A Whole New World

Strict rules, Snapchat, and eerie quiet: A first-generation college student adjusts to life on campus

PHOTO: Monica Disare
Daviary Rodriguez, a freshman at the University at Albany.

Daviary Rodriguez, who goes by Davi, sat in the back of his calculus class at the University at Albany on a recent afternoon, taking notes as his professor sprawled math equations across the board.

When she told the class to work on problems, Davi, 18, grinned he had already finished a couple questions while she was talking.

“I think it’s pretty easy,” he said, smiling.

As a freshman at the university, which is part of the State University of New York system, Davi is confident, excited about his newfound independence, and enjoying his classes. Still, as a first-generation college student from a working-class family in the Inwood neighborhood in New York City, Davi will have defied the odds if he makes it to graduation.

In New York City, officials have pushed to get more students like Davi to enroll in college and it seems to be working. But a major hurdle remains: helping students persist once they get there. Less than 30 percent of students from average-income neighborhoods in the city graduate college in six years, and that number drops to 16 percent for those from the poorest neighborhoods, according to a recent NYU study.

With that grim statistic in mind, nonprofits, colleges, and even high schools are working to help students get to and through college. Davi is relying on several such programs to help push him across the graduation finish line.

With Thanksgiving days away and finals around the corner, we spoke with Davi recently about the highs and lows of his first semester in college.

Davi during his calculus class at the University at Albany.

A summer of strict rules and study hours

Davi got an early start on college — five weeks early, to be exact.

This summer, he took part in an intensive college-prep course through the Educational Opportunity Program (EOP), a 50-year-old program that provides academic and financial support to students from low-income families at public colleges across New York.

While his middle-class peers spent the waning days of summer bidding farewell to old friends, Davi was sitting through hours-long orientation lectures and silent study hours each night. In fact, the popular program — which enrolls motivated students who don’t meet SUNY’s typical admissions requirements — enforces a dress code during the summer orientation, bans cell phones outside of residence halls, and forbids participants from interacting with students who aren’t in the program, according to program rules obtained by the campus newspaper.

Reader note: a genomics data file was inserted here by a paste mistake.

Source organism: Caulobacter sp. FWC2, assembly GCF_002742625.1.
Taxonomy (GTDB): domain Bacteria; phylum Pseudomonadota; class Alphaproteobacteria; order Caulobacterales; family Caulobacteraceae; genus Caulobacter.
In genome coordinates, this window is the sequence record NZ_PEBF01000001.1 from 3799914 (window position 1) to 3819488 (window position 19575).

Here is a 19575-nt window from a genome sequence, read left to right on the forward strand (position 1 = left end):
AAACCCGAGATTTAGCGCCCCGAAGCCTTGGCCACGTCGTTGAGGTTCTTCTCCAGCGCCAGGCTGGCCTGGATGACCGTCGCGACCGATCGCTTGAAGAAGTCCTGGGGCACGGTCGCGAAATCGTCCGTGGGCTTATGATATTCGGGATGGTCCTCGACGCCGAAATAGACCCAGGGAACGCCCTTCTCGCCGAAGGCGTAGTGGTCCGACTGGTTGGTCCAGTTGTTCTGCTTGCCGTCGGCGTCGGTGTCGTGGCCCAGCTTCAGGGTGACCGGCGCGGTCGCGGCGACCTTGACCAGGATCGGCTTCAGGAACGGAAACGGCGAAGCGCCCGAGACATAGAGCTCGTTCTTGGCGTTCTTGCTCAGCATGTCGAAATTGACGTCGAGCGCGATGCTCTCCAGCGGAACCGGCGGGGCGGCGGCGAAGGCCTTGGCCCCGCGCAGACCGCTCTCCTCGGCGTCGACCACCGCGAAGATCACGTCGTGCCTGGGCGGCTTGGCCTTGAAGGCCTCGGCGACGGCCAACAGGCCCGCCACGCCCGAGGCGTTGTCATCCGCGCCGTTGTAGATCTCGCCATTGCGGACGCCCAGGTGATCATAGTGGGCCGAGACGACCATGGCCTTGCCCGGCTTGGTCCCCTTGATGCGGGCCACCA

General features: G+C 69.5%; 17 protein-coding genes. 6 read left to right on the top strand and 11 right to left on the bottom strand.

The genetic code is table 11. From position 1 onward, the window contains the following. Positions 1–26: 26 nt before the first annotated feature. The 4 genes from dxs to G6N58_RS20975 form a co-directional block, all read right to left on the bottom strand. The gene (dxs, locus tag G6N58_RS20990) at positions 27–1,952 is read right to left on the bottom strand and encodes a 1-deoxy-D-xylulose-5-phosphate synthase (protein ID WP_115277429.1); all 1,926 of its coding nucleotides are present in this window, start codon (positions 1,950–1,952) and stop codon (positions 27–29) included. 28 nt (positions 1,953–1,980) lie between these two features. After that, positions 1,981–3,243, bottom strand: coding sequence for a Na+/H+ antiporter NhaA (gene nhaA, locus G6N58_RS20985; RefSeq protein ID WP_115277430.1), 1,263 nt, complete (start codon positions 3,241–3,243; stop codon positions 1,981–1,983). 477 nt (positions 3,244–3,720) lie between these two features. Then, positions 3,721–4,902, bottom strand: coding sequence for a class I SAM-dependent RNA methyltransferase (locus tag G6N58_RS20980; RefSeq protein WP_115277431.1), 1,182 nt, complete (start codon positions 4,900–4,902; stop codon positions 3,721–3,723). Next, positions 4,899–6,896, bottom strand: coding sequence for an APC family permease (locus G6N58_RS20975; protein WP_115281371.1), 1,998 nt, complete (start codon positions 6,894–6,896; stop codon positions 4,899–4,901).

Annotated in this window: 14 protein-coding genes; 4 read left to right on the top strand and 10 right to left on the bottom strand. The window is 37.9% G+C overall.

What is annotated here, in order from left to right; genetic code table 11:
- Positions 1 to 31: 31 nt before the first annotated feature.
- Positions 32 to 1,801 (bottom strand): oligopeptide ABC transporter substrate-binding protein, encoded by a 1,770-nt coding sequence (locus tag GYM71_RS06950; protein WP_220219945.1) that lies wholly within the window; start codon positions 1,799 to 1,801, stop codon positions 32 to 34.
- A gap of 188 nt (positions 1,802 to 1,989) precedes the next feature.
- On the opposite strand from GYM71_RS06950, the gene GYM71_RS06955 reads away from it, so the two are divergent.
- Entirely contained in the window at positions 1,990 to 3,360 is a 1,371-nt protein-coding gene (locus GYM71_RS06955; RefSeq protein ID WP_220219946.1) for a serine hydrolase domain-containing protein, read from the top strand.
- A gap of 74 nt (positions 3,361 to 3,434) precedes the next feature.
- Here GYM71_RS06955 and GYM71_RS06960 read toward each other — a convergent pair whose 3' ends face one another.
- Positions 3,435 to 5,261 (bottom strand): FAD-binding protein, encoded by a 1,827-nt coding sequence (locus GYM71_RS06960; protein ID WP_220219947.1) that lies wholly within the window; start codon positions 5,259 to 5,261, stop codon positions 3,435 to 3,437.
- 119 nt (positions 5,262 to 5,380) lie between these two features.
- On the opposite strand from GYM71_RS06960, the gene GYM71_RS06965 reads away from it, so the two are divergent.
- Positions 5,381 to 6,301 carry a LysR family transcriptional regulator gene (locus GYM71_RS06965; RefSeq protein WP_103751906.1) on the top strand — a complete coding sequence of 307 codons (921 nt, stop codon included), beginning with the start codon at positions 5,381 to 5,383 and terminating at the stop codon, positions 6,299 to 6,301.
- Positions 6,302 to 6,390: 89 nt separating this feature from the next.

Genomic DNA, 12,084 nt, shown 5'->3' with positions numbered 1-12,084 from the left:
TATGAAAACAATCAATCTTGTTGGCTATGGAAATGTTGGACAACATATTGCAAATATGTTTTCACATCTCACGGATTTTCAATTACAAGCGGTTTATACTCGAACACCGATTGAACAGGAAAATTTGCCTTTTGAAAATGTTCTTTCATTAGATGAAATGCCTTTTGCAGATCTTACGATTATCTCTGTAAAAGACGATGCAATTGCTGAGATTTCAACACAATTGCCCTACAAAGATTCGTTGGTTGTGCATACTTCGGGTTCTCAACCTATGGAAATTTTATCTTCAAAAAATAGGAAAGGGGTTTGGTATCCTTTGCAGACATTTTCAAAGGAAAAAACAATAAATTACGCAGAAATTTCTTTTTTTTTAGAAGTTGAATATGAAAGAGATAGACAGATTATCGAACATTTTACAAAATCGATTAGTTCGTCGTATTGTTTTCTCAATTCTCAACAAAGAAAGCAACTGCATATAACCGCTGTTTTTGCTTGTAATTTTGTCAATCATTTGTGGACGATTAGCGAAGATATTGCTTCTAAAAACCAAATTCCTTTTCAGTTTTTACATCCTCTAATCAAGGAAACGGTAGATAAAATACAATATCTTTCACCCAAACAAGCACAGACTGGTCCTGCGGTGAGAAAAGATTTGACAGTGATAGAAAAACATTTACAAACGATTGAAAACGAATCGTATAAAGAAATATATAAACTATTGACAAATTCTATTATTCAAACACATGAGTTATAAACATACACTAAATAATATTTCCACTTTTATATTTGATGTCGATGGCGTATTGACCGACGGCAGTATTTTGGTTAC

Maritza Martinez, the university’s Educational Opportunity Program director, said the strict rules are necessary to cram the basics of college life and academics into a brief summer course.

“We don’t have the luxury of not having a structured program,” she said. While low-income students typically are less likely to graduate than their peers, Martinez noted that the graduation rate among EOP participants is actually higher than the university’s overall rate.

During the summer crash course and throughout the school year, the program helps students develop study habits, apply for financial aid, and tend to their mental health. Davi was required to clock eight hours of library time each week, meet with counselors, and write an essay about stress management.

In addition to the academic guidance and money to help cover non-tuition expenses like textbooks and supplies, the program also provides a support network of peers from similar backgrounds. Davi, who was born in the Dominican Republic and raised in Upper Manhattan, said it’s reassuring to be surrounded by students who can relate to one another.

“The thought of college kind of scared me because I thought I was going to be surrounded by white people,” he said. “But that’s not the case now.”

A high school teacher who’s only a text away

When Davi’s group took a trip to the mall this summer, and later when a fellow participant was booted from the program, Davi shared the news via text message and Snapchat with a trusted confidant — his high school English teacher.